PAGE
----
• Clean Up Crew: Help ensure the street is clean and there are places for trash throughout the day
  • Set Up/Break Down Crew: Help with moving materials before and after the event

We are also seeking teams of volunteers (4-20 people). Join the dozens of volunteers already signed up -- register to volunteer at one of the four events.

Shifts will run approximately 2 hours and 30 minutes in length. Choose from time slots throughout the day.

Use these links to sign up:

Minneapolis Open Streets:

St. Paul Open Streets:

03 Jun


Calendar Feature


on June 3, 2013   comments 27

Grease Rag has been keeping an events calendar, which includes all of our events, in addition to other bike events.  The best part is that it is a Google Calendar, so if you use Google Calendar, you can copy events to your personal Google Calendar.  Sweet!

View our Calendar by clicking the Calendar link above, or by visiting

Help us fill in our calendar.  Do you know of any upcoming events or is there a twitter feed or website that has listings that WTF cyclists need to know about?  Drop us a line!

Regular Grease Rag open shop nights, for our four locations

MIA Bike Night

Pizza Farm Ride

Full Moon Ride

... and those are just Grease Rag events!  There are more!  Check it out.

22 May


This is what a real cyclist looks like


on May 22, 2013   comments 2

Thank you, Jules over at the Surly Blog, for posting a set of "Pedal Pumpers" that represent some of the varations of what a "real" cyclist looks like!

Here are a few pics of my co-workers, friends, and random cyclists who happen to work close by. Some are thin, some are thick, some are short, some are tall, some are hairy, some are smooth, some tattooed, some with freckles, some scarred, some are oddly unblemished, but one thing I know for sure – all ride bike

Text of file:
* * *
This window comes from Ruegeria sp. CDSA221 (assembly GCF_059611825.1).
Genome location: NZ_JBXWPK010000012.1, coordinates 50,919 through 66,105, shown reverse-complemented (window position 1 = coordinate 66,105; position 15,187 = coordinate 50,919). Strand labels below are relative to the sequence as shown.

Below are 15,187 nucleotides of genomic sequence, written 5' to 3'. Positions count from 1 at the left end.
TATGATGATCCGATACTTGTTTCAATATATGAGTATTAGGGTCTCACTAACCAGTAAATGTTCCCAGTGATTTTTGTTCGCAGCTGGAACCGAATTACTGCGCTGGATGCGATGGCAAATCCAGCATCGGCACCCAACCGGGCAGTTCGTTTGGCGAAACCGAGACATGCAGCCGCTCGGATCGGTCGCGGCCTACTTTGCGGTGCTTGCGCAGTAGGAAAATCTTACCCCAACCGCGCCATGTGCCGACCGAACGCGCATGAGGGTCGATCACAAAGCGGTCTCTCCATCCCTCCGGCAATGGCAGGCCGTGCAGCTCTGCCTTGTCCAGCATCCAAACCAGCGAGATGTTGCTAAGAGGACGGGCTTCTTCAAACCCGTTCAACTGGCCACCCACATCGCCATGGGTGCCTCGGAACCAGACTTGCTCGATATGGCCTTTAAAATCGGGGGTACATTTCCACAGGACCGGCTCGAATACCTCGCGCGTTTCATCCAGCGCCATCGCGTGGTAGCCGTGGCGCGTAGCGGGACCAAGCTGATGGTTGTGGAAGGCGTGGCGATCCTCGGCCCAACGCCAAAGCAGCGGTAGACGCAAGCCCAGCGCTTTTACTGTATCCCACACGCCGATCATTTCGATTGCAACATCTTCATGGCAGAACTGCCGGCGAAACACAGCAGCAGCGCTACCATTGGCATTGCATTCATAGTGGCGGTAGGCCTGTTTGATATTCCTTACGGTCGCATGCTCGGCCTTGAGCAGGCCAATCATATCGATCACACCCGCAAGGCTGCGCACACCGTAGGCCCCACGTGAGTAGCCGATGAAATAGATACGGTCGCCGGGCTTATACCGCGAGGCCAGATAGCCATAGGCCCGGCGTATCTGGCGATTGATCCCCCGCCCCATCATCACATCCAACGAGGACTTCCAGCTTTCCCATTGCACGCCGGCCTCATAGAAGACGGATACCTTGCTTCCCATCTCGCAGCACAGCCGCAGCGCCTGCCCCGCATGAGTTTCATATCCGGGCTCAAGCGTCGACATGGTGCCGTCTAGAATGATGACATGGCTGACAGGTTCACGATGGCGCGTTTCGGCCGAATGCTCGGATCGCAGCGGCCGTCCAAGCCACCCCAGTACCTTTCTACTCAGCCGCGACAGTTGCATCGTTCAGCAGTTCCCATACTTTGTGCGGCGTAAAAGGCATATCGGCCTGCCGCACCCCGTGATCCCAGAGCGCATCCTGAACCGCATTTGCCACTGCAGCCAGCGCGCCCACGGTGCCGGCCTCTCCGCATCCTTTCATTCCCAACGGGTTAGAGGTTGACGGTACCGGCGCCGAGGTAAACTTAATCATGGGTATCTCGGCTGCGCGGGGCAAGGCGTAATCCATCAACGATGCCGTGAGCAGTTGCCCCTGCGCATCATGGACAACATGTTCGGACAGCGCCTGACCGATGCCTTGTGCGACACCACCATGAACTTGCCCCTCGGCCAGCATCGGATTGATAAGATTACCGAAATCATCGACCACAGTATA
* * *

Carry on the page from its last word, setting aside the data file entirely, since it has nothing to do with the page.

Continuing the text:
The topic of "Pedal Pumpers" is a photo of a woman with the tagline, "You don’t get legs like this pushing a gas pedal!"  While I undertand the initial outrage around, "Why would you use a fashion model when you could have used a cyclist?"  I don't agree with the comments that proceeded to participate in body shaming as they took down the model for not being a "real" cyclist based on how her body appears in the photo.

The ad and subsequent comments remind me of those well-meaning, but ultimately insipid, "This is what a real woman looks like," memes where the "real women" are all classically beautiful white women on display as an answer to the starving models we see photoshopped on magazine covers. (But the real women shown are certainly not fat.)

There is no such thing as a "real" woman*!

Similarly, there is no such thing as a "real biking body." If you bike, and you have a body, ding ding, you have a biking body!